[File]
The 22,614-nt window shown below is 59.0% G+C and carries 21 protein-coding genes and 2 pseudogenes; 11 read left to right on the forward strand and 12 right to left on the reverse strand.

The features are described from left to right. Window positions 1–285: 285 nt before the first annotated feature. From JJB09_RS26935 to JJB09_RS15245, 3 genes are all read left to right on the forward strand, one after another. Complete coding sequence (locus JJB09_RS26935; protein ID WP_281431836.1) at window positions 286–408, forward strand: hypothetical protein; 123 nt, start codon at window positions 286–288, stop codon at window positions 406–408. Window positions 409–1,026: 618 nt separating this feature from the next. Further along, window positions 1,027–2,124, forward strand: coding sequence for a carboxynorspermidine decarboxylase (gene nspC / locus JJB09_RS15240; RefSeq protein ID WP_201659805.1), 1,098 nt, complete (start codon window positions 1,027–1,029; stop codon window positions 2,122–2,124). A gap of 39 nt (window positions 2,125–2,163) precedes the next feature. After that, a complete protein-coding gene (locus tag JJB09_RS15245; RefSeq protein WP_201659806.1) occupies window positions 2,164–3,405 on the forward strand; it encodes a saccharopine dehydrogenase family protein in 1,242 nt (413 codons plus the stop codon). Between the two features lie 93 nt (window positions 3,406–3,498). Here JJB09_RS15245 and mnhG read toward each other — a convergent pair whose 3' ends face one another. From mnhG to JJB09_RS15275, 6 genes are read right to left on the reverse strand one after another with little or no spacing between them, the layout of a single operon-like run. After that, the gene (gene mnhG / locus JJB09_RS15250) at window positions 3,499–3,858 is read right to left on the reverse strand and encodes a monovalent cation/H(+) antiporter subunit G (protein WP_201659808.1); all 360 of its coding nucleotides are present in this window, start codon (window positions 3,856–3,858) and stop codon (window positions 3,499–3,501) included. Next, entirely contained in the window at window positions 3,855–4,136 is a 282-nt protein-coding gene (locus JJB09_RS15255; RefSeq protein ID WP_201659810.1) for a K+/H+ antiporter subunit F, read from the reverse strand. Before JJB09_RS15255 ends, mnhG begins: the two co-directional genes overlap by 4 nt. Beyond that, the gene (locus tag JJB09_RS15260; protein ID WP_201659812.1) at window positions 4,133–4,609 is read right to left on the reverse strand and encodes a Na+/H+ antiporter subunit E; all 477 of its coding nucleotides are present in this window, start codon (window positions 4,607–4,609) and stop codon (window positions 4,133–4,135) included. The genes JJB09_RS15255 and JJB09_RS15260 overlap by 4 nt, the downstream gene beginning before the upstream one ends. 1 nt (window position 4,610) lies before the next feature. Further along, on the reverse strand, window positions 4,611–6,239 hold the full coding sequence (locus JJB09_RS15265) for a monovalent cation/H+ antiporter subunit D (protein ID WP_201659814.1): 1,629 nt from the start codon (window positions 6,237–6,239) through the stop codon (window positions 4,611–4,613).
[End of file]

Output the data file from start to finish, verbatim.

The 22,614-nt window shown below is 59.0% G+C and carries 21 protein-coding genes and 2 pseudogenes; 11 read left to right on the forward strand and 12 right to left on the reverse strand.

The features are described from left to right. Window positions 1–285: 285 nt before the first annotated feature. From JJB09_RS26935 to JJB09_RS15245, 3 genes are all read left to right on the forward strand, one after another. Complete coding sequence (locus JJB09_RS26935; protein ID WP_281431836.1) at window positions 286–408, forward strand: hypothetical protein; 123 nt, start codon at window positions 286–288, stop codon at window positions 406–408. Window positions 409–1,026: 618 nt separating this feature from the next. Further along, window positions 1,027–2,124, forward strand: coding sequence for a carboxynorspermidine decarboxylase (gene nspC / locus JJB09_RS15240; RefSeq protein ID WP_201659805.1), 1,098 nt, complete (start codon window positions 1,027–1,029; stop codon window positions 2,122–2,124). A gap of 39 nt (window positions 2,125–2,163) precedes the next feature. After that, a complete protein-coding gene (locus tag JJB09_RS15245; RefSeq protein WP_201659806.1) occupies window positions 2,164–3,405 on the forward strand; it encodes a saccharopine dehydrogenase family protein in 1,242 nt (413 codons plus the stop codon). Between the two features lie 93 nt (window positions 3,406–3,498). Here JJB09_RS15245 and mnhG read toward each other — a convergent pair whose 3' ends face one another. From mnhG to JJB09_RS15275, 6 genes are read right to left on the reverse strand one after another with little or no spacing between them, the layout of a single operon-like run. After that, the gene (gene mnhG / locus JJB09_RS15250) at window positions 3,499–3,858 is read right to left on the reverse strand and encodes a monovalent cation/H(+) antiporter subunit G (protein WP_201659808.1); all 360 of its coding nucleotides are present in this window, start codon (window positions 3,856–3,858) and stop codon (window positions 3,499–3,501) included. Next, entirely contained in the window at window positions 3,855–4,136 is a 282-nt protein-coding gene (locus JJB09_RS15255; RefSeq protein ID WP_201659810.1) for a K+/H+ antiporter subunit F, read from the reverse strand. Before JJB09_RS15255 ends, mnhG begins: the two co-directional genes overlap by 4 nt. Beyond that, the gene (locus tag JJB09_RS15260; protein ID WP_201659812.1) at window positions 4,133–4,609 is read right to left on the reverse strand and encodes a Na+/H+ antiporter subunit E; all 477 of its coding nucleotides are present in this window, start codon (window positions 4,607–4,609) and stop codon (window positions 4,133–4,135) included. The genes JJB09_RS15255 and JJB09_RS15260 overlap by 4 nt, the downstream gene beginning before the upstream one ends. 1 nt (window position 4,610) lies before the next feature. Further along, on the reverse strand, window positions 4,611–6,239 hold the full coding sequence (locus JJB09_RS15265) for a monovalent cation/H+ antiporter subunit D (protein ID WP_201659814.1): 1,629 nt from the start codon (window positions 6,237–6,239) through the stop codon (window positions 4,611–4,613).